A new study on the differential earning power of male and female movie stars beings with a quote from Jennifer Jason Leigh:
It’s the nature of the business. People equate success with youth (source).
She’s half right. Irene Pater and her co-authors looked at the pay of 265 actors and actresses who appeared in Hollywood films from 1968 to 2008. They found that the average earnings of actors rises until the age of 51 and remains stable after that. The average earnings of actresses, in contrast, peaks at 34 and decreases “rapidly thereafter.”
Sarah Jessica Parker, then, was more on the mark:
There is still a discrepancy in earning power between men and women in Hollywood. And it becomes doubly unfair when you think of our earning potential in terms of years. Actresses are like football players. They have a small window of prime earning ability (source).
So, is this sexism or just “market forces”? That is, is female acting work devalued compared to men’s because people in positions of power don’t value women? Or is it because casting women over 34 decreases box office returns, whereas casting older men does not? Pater and her colleagues suggest that it’s sexism. One study, they explain,
…actually examined the combined effect of gender and age on box office performance [and] revealed that casting a female lead older than 32 years of age does not influence a movie’s box office performance, whereas casting a male lead older than 42 decreases box office revenues by almost 17% (source).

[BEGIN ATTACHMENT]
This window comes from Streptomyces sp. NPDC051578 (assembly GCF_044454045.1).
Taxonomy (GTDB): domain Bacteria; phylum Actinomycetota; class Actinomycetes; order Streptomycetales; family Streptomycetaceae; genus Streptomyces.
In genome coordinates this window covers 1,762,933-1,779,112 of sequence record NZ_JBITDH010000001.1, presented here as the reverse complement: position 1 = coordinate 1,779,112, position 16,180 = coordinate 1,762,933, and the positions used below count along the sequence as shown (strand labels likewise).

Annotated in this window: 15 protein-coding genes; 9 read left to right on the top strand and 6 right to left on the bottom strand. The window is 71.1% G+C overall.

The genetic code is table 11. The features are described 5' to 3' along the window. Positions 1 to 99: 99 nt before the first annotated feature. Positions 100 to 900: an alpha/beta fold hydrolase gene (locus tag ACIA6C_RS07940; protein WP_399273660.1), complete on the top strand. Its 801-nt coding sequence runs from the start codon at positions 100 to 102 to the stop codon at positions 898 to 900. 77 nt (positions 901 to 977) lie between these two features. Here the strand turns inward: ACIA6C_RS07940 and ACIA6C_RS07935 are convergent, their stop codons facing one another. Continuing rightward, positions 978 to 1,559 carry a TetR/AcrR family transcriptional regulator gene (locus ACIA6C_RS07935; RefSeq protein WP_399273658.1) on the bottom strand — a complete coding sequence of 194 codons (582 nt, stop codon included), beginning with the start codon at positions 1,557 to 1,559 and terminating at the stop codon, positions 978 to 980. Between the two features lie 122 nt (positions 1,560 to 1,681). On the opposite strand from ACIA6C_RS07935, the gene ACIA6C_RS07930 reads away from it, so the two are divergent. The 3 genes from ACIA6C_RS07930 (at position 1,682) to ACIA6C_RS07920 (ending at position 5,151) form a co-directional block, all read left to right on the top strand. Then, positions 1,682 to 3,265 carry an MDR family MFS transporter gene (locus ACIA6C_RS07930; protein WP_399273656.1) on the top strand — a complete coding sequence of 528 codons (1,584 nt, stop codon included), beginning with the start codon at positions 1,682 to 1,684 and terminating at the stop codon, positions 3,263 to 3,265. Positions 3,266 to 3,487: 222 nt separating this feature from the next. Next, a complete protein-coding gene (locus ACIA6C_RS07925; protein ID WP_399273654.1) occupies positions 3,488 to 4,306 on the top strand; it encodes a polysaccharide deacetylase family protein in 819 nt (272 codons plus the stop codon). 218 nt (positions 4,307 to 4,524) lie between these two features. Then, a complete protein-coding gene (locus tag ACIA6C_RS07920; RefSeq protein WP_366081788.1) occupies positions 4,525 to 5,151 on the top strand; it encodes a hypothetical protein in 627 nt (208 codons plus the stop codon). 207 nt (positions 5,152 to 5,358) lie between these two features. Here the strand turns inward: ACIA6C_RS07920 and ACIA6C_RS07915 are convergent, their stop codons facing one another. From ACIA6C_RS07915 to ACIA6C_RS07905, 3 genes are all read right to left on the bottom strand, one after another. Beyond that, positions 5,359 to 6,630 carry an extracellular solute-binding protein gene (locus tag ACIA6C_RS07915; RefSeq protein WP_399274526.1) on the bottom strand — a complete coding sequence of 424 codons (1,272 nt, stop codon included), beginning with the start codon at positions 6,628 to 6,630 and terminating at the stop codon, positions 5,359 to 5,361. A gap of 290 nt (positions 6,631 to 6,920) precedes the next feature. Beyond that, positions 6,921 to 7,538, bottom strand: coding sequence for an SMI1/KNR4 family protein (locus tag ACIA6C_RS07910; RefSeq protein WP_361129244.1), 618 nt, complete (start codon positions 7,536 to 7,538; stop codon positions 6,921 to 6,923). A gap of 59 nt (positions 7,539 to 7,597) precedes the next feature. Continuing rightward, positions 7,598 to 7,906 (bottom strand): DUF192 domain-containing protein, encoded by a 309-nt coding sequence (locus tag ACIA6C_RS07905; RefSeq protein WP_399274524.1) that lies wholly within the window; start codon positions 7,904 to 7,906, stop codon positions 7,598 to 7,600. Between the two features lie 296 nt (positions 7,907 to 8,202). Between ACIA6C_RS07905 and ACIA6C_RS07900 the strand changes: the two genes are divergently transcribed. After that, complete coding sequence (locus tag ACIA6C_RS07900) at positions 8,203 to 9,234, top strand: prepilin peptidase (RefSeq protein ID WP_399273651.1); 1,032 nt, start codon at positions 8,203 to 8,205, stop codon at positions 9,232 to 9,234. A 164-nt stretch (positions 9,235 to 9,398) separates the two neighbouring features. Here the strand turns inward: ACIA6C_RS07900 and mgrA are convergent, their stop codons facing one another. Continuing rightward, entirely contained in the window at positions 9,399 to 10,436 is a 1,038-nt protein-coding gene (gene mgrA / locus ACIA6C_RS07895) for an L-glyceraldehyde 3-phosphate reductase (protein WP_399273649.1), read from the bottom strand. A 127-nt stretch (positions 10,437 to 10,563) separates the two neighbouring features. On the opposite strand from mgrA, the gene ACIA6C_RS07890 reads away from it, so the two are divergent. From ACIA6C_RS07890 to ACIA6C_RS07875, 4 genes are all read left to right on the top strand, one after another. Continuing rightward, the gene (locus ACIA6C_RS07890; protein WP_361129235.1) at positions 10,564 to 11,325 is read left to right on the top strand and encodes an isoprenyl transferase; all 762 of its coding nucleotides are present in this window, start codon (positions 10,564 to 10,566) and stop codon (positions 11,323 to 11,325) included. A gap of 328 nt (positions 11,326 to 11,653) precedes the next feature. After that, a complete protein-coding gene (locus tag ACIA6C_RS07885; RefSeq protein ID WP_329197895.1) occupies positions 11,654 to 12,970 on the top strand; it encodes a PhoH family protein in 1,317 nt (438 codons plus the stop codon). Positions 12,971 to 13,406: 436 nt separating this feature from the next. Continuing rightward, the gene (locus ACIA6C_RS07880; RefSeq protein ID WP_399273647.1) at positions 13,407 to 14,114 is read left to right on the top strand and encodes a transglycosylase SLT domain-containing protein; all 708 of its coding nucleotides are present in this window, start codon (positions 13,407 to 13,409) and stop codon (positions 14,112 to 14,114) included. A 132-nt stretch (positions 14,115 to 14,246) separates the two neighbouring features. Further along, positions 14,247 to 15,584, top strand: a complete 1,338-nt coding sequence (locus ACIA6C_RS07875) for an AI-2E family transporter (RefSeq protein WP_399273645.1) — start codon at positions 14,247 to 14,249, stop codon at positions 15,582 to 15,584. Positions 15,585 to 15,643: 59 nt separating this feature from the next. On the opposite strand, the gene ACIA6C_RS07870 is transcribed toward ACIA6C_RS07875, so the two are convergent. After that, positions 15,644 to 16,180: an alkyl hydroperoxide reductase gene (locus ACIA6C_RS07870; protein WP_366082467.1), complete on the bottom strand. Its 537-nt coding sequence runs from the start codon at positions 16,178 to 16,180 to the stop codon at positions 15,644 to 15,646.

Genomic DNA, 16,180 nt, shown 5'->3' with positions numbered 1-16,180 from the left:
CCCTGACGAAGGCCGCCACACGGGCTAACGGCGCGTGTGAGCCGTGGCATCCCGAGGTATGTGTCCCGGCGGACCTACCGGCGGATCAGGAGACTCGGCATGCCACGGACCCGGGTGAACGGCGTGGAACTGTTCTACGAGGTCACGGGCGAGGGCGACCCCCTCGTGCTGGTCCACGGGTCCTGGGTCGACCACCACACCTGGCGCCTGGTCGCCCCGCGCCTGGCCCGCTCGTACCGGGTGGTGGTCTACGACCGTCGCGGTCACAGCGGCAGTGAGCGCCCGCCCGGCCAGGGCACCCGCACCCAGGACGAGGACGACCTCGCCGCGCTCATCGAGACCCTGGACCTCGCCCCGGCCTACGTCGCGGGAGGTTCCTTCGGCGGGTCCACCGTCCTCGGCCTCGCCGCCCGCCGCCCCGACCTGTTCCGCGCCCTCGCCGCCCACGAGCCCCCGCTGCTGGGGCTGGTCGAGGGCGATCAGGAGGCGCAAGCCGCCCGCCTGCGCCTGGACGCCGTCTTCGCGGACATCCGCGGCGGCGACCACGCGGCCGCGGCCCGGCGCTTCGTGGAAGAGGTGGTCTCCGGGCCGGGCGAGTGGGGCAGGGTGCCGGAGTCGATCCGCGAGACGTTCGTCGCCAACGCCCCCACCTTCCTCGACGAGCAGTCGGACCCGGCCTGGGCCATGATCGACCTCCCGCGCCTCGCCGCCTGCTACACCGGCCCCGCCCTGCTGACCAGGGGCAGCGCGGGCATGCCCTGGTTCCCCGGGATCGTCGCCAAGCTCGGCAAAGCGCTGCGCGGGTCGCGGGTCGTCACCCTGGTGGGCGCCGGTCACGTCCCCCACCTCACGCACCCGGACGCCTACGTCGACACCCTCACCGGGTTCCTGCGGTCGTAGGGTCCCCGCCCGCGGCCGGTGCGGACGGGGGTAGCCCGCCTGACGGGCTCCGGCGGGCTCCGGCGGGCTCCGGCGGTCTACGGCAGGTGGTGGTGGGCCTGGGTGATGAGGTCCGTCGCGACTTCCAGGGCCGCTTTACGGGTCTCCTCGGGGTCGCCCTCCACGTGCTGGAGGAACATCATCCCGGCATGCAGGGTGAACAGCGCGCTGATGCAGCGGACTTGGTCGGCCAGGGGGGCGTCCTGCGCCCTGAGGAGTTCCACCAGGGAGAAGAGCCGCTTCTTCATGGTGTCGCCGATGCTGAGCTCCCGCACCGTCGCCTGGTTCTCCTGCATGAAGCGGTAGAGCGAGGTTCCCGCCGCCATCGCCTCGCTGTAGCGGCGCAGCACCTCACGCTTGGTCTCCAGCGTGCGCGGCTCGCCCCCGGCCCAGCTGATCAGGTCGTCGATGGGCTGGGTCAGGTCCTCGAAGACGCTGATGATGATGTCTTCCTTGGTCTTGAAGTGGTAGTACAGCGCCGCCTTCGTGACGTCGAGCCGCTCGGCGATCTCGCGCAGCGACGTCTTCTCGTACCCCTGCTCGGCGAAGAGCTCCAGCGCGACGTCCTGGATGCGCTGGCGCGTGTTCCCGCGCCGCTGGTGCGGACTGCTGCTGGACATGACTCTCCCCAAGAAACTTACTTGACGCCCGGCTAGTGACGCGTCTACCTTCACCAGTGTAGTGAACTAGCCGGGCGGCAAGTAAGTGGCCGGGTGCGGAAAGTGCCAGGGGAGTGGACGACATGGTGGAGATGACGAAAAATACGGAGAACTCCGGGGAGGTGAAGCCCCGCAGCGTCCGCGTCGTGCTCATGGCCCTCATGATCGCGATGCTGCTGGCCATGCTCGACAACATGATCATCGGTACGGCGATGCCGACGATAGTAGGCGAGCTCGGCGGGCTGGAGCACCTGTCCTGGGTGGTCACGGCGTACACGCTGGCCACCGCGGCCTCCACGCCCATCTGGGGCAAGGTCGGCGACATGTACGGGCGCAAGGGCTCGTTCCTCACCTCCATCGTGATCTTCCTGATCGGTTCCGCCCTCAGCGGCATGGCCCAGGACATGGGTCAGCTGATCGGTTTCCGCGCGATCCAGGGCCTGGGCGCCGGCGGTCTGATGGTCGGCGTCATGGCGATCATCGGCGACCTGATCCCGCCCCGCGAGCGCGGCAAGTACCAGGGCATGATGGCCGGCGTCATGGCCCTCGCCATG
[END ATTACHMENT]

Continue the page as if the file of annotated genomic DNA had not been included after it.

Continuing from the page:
So the presence of male actors in their forties and over decreases box office revenue, but they still get paid more than women of the same age. In contrast, casting women in their mid-thirties and over doesn’t bring down profits, but she’s still less valuable in the eyes of producers. Sexism sounds like a plausible explanation to me.Lisa Wade, PhD is an Associate Professor at Tulane University. She is the author of American Hookup, a book about college sexual culture; a textbook about gender; and a forthcoming introductory text: Terrible Magnificent Sociology. You can follow her on Twitter and Instagram.
Japaniard — February 5, 2014
I can't see the original paper due to a paywall, but is there any reason they picked such random numbers in the final quote?